Equity release is an option for homeowners who are tired of their cash being tied into their property, and eager to access some of the value that has accumulated over the years to supplement their lifestyle.
Of course you need to take your time, weigh your options and read the small print before embracing equity release, so let’s look at a few of the most important facts relating to this type of loan so you are well informed enough to make the right decision.
The definition of equity release
So what exactly is equity release? In brief, it’s essentially a loan that you take out against the value of your property, with the idea being that you only have to repay it once the property is sold.
A good example of this is a lifetime mortgage, which only gets repaid after you die, or when you are eventually moved into a care home and thus no longer have a need for a main residence.
People tend to use equity release when they hit retirement, and they find that their fixed income is not sizable enough to provide them with the kind of lifestyle that they want to lead during their golden years.
A minimum age requirement applies
Equity release eligibility is contingent on you being over the age of 55 when you apply. If you are younger than this, loans that fall into this category will not be an option.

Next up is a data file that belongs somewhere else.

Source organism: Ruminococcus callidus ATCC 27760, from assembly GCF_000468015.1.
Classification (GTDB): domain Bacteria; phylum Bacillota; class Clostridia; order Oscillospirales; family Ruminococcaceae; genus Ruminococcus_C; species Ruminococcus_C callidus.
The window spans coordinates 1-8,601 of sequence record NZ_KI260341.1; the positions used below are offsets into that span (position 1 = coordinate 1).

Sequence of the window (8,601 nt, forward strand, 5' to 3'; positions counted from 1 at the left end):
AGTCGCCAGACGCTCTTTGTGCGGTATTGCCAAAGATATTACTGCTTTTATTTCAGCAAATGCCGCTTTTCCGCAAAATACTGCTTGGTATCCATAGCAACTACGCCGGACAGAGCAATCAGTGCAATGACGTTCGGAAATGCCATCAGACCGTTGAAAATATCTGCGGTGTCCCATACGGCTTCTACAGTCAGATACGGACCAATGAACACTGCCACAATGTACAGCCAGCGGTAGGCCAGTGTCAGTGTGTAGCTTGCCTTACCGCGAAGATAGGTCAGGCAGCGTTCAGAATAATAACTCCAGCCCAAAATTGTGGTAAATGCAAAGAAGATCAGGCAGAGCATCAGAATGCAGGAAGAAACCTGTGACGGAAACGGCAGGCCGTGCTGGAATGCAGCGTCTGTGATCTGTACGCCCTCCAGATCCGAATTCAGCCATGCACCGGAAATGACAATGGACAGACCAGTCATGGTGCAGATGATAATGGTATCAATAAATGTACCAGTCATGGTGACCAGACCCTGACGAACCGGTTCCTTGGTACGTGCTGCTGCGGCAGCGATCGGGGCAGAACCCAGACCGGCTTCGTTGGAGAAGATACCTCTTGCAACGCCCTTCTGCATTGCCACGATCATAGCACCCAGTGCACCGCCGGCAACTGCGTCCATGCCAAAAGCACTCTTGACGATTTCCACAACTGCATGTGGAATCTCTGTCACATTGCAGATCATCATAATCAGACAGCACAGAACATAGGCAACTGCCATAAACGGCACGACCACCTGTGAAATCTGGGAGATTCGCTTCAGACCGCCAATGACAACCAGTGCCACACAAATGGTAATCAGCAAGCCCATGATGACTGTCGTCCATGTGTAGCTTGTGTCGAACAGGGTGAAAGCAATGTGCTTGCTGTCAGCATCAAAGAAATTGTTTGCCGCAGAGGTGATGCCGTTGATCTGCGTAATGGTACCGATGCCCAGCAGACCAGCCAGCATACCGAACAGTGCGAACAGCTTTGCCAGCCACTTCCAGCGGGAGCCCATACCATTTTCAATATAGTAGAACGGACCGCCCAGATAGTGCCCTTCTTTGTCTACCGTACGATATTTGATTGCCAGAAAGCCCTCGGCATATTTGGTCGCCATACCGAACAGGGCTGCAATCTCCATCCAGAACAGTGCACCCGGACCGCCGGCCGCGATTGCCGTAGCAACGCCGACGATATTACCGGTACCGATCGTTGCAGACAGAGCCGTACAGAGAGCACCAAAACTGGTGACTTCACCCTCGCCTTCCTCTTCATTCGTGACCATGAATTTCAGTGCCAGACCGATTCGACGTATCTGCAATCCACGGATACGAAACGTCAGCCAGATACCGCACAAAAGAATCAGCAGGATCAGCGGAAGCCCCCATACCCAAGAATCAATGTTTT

The good news is that there is generally no upper age cap, and in fact you will be able to borrow more if you are significantly older, because of course the lender will have a statistically higher chance of recouping their outlay sooner rather than later.
No tax is levied against equity release
The lump sum you receive when you secure an equity release product is not subject to any tax, so you can enjoy the full amount immediately.
The downside is that you will be charged interest on your loan, and that this will be compounded year on year. So depending on how long it is until the loan is repaid, it may represent a significant slice of your estate.
On the positive side, you are legally protected from going into negative equity with this sort of loan, which will prevent the beneficiaries of your estate being lumbered with any debt after you are gone.
Inheritance is impacted
We’ve touched on the inheritance aspect of equity release, and so while there won’t be debt passed on to younger generations, it is still worth thinking about how this type of loan will influence the value of your assets after death.
Of course in many cases the customers who leverage equity release are doing so specifically because they want to be able to give children and other family members a helping hand without having to downsize right away. The property market is a fickle thing, and equity release lets you wrestle back some control.
You can use equity release with a mortgage remaining
You might assume that in order to use equity release, you have to be the outright owner of your property. However, even if you have a small mortgage that you are still obliged to pay down each month, lenders may consider you for equity release.
The mortgage will need to be paid off within the equity release deal, so this will impact how much you can borrow. However, it’s nice to know that this could free you from monthly payments and give you the financial freedom that you crave in retirement.